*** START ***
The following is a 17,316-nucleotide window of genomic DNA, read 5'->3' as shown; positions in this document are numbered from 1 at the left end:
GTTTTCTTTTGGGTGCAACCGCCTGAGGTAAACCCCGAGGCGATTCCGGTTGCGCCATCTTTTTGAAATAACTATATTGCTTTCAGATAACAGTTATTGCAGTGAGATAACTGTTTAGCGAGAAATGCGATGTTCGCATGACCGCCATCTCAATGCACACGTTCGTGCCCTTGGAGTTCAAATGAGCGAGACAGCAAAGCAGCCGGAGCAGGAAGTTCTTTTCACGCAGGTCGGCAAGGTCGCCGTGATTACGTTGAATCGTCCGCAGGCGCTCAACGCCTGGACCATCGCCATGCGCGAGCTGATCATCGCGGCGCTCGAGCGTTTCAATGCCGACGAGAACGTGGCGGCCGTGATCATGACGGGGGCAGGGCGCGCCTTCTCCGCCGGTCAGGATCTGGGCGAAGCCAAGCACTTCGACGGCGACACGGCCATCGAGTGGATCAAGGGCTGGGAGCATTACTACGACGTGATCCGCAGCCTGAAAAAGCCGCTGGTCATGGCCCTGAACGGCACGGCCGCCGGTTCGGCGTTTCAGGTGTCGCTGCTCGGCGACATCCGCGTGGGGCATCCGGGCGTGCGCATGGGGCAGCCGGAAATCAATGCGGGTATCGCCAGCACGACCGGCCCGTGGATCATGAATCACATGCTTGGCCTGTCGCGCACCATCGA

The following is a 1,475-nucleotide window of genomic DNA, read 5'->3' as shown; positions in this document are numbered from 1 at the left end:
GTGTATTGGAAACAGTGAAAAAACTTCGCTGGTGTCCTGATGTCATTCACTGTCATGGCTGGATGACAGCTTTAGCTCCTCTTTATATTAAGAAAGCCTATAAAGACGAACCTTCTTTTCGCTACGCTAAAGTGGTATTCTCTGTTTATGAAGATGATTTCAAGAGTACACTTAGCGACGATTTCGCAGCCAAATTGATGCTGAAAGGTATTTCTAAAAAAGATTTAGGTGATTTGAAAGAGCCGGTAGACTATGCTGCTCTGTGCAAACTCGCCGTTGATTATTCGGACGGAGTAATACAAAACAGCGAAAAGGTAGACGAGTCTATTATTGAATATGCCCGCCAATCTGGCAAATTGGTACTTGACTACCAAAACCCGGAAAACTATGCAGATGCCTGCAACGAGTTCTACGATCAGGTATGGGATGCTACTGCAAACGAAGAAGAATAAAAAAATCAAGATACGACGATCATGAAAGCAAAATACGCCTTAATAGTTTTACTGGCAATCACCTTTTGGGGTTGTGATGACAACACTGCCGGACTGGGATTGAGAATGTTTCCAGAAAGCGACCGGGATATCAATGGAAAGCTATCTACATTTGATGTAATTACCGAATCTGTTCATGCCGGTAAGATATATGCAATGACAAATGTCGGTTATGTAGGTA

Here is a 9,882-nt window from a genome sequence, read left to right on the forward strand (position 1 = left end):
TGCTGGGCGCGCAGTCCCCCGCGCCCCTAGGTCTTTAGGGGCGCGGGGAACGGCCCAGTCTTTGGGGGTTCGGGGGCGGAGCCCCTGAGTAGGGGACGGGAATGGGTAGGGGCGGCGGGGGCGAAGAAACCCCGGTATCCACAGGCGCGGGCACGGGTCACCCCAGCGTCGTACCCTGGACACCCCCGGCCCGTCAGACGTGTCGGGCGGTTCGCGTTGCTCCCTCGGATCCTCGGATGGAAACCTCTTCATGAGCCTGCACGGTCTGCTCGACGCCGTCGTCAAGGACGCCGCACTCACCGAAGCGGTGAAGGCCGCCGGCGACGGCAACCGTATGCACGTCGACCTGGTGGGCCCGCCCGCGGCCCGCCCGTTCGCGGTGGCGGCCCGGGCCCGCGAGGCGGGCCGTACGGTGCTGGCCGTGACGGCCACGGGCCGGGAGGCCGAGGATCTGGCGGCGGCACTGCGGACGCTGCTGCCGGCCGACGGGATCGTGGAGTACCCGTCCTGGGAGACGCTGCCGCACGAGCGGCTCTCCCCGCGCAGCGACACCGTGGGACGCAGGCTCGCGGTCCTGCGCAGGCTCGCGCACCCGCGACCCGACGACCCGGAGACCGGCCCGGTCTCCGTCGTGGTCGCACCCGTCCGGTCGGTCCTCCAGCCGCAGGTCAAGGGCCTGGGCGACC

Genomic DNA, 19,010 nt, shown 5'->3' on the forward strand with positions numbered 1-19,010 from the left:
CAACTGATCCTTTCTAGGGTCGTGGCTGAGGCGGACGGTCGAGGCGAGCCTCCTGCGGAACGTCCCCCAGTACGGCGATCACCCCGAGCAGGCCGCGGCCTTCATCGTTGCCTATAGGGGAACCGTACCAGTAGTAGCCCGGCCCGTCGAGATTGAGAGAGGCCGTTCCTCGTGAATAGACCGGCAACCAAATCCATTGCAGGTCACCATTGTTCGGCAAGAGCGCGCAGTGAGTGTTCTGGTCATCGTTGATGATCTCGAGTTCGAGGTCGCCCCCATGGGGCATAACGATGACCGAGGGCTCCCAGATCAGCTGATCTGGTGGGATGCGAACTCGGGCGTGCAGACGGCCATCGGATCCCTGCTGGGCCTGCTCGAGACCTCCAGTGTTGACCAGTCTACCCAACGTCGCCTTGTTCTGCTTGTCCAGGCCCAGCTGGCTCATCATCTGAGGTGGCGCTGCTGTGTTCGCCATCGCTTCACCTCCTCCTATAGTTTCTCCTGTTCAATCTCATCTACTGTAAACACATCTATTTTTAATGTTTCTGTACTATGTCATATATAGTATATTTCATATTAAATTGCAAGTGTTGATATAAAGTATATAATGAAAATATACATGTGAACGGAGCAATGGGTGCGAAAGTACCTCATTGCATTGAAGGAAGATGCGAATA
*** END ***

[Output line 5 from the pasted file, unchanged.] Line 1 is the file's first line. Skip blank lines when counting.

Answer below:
Here is a 9,882-nt window from a genome sequence, read left to right on the forward strand (position 1 = left end):